Most of the 75-crore+ connections are in urban areas and availed through wireless devices like mobile phones and dongles. As per the latest information from the Telecom Regulatory Authority of India (TRAI), by the end of June 2020, there were 749 million (74.9 crore) internet connections — narrowband (50.8 million or 5-cr) and broadband (698.2 million or 69.2-cr) together.
Separate data for broadband alone shows more than 71 crore (716 million) connections by the end of August 2020. Even if narrowband connections remained the same as June, the total number of internet connections stood at 76.7 crore at the end of August. Both datasets were released last week.
India had breached the 50-crore mark in September 2018 as first reported by TOI, and from there the country has, on average, added more than 86 lakh new connections each month.
While the overall subscriber data is available up to August, the break-ups are available only up to June 30, 2020, going by which, 61% of all connections were in urban areas and 97% of them were wireless.
Lt Gen (retd) SP Kochhar, director general, Cellular Operators Association of India (COAI), told TOI: “…While we have 97% of our broadband connections on mobiles, adequate network coverage of the population is still hovering around 50%, which has to increase. There has to be more network rollouts, it must be affordable while quality of service must also be ensured.”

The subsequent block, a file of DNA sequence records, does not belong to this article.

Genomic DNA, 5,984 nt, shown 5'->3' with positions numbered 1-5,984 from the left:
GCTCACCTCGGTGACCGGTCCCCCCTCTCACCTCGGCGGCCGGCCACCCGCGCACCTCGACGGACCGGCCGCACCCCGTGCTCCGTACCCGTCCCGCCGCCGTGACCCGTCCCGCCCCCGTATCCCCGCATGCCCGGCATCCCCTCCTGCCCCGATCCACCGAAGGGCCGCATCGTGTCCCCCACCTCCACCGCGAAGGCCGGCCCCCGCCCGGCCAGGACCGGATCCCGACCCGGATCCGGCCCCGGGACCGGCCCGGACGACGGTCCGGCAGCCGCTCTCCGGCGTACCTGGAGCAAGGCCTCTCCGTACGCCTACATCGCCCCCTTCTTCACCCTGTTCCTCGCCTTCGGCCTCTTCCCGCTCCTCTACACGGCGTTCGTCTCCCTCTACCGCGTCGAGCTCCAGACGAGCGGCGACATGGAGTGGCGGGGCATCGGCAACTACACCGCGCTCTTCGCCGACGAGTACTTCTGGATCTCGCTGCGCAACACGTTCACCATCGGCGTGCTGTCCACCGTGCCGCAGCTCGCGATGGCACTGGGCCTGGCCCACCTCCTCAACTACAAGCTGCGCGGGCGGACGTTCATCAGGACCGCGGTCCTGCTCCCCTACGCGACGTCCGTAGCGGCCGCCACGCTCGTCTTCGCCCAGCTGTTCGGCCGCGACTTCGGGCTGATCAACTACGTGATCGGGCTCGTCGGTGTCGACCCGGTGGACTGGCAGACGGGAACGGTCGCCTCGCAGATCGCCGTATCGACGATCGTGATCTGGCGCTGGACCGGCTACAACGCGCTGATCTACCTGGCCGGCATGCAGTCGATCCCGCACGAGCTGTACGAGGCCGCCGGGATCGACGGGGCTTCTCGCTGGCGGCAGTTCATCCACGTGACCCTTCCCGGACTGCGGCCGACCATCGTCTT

Arguing that the telecom sector has been enabling many other sectors, Kochhar said that the government must support telecom as a foundational sector. “They cannot look at the sector as only a primary revenue generating source (by way of various fees and charges we pay). They have to see the secondary revenue generated because of telecom and support to various verticals in the industry,” he said.
The COAI has proposed to TRAI to introduce a minimum floor price for data on a trial basis, which the latter has said it may put up for an open house discussion. Aside from this, the association has also asked the government to reconsider spectrum charges and revisit some other fees and charges that are levied and are causing financial distress to the sector.
Professor Debabrata Das from the International Institute of Information Technology-Bangalore (IIIT-B), who was an integral part of the Centre’s National Information Infrastructure version 2.0 (NII 2.0), says: “That internet is a game-changer has been reiterated by the pandemic (Covid-19), even amidst which many small businesses managed to work. That aside, access to education, finance and healthcare was enabled by the internet, and I think it won’t be an exaggeration to say it’s now an essential commodity.”
Just five states — Karnataka, Tamil Nadu, Andhra Pradesh (including Telangana), Gujarat and Maharashtra — account for 26 crore or 35% of all internet connections. Separate data shows that as of June 30, 2020, Reliance Jio had the most market share, followed by Airtel and Vodafone.
While the total number of internet connections have surpassed 75 crore, it doesn’t mean that the same number of people actually have access to the internet. When India breached the 50-cr mark in 2018, for instance, the subscriber base was only 35 crore while the total connections were 56 crore. This data is not immediately available for this year’s figures, but if one were to assume that the number of subscribers also grew at the same rate, India would have 47.5 crore people accessing these 76 crore connections.